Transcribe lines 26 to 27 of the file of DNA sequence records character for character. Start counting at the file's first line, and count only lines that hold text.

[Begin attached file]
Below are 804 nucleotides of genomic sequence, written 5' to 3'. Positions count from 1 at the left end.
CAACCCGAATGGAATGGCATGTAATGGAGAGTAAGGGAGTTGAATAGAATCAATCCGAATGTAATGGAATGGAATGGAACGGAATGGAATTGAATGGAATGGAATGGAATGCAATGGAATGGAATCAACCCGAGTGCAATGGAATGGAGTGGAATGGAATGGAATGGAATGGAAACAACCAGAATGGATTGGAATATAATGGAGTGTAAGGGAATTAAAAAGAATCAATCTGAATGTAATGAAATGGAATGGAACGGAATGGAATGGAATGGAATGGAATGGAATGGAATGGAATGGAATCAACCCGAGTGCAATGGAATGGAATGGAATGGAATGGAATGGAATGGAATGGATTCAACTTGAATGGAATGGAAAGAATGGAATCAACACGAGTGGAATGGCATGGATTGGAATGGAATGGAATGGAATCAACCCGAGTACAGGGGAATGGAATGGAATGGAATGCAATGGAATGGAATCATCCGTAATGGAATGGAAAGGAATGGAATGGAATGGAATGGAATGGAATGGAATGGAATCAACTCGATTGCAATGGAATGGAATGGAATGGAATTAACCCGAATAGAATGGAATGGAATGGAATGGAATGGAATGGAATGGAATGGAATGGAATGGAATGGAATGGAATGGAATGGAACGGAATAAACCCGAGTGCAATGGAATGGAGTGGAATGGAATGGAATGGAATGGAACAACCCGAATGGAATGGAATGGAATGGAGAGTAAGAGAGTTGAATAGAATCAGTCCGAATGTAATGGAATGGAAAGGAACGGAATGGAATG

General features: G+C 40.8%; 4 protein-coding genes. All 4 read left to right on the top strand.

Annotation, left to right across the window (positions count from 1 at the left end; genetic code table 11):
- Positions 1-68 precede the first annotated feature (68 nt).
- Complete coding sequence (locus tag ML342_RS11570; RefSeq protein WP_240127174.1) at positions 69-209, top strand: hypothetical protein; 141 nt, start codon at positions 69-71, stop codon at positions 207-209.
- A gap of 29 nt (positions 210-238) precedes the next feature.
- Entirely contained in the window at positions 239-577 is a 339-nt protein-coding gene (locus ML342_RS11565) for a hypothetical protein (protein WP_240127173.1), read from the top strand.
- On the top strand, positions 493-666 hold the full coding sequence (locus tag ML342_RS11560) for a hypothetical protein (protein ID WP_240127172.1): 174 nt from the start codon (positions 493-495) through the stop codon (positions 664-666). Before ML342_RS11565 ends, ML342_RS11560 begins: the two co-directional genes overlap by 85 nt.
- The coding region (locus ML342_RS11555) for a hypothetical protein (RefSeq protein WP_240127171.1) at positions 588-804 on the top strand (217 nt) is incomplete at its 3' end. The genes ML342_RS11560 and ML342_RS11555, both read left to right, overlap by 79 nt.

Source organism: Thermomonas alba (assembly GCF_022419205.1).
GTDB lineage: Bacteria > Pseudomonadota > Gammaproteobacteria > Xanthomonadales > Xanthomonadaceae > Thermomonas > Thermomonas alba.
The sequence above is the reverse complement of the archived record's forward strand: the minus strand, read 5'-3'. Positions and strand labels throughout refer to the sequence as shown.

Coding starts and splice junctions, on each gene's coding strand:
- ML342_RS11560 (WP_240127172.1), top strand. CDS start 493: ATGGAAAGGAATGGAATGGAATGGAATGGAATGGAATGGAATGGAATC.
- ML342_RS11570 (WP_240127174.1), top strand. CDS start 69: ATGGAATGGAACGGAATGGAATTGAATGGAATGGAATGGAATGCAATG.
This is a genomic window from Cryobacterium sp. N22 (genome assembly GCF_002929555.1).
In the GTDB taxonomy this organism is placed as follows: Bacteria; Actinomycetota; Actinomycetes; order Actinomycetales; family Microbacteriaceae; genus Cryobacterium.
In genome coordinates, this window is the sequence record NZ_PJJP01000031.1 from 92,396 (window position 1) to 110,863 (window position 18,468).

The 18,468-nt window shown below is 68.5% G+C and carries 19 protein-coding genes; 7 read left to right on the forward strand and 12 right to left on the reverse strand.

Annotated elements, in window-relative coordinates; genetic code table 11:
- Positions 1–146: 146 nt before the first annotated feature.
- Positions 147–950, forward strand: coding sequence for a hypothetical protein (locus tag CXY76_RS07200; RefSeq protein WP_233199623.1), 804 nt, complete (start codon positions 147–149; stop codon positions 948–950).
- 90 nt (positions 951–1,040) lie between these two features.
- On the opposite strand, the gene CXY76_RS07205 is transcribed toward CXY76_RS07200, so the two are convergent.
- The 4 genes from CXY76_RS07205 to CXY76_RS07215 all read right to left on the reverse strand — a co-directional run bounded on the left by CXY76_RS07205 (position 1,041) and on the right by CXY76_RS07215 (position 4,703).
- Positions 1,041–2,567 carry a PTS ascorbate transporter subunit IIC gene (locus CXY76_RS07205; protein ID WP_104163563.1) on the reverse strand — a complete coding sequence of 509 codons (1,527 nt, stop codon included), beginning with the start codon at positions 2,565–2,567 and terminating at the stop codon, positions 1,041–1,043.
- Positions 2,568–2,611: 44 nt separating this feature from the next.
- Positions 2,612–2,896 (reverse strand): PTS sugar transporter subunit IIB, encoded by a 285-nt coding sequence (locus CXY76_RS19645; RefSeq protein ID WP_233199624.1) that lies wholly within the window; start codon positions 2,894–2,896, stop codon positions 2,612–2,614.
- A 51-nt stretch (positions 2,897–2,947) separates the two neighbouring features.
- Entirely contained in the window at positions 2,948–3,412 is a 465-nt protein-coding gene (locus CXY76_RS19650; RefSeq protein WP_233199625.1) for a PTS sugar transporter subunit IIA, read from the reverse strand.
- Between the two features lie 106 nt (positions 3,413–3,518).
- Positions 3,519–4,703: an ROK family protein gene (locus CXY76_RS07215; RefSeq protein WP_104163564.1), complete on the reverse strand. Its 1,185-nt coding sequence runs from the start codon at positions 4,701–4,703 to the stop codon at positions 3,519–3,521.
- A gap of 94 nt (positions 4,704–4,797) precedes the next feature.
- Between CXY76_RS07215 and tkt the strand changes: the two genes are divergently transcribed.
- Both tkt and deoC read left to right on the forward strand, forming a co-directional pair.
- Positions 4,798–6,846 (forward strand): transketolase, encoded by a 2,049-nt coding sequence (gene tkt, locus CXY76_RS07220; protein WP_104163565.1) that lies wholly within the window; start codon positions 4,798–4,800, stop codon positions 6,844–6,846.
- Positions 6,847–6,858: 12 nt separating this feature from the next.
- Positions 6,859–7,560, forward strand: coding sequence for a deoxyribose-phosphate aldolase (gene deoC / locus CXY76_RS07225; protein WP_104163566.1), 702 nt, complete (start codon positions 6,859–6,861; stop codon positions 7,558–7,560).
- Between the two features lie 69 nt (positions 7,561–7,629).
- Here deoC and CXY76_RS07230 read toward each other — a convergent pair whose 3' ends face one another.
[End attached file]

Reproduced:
- The 4 genes from CXY76_RS07205 to CXY76_RS07215 all read right to left on the reverse strand — a co-directional run bounded on the left by CXY76_RS07205 (position 1,041) and on the right by CXY76_RS07215 (position 4,703).
- Positions 1,041–2,567 carry a PTS ascorbate transporter subunit IIC gene (locus CXY76_RS07205; protein ID WP_104163563.1) on the reverse strand — a complete coding sequence of 509 codons (1,527 nt, stop codon included), beginning with the start codon at positions 2,565–2,567 and terminating at the stop codon, positions 1,041–1,043.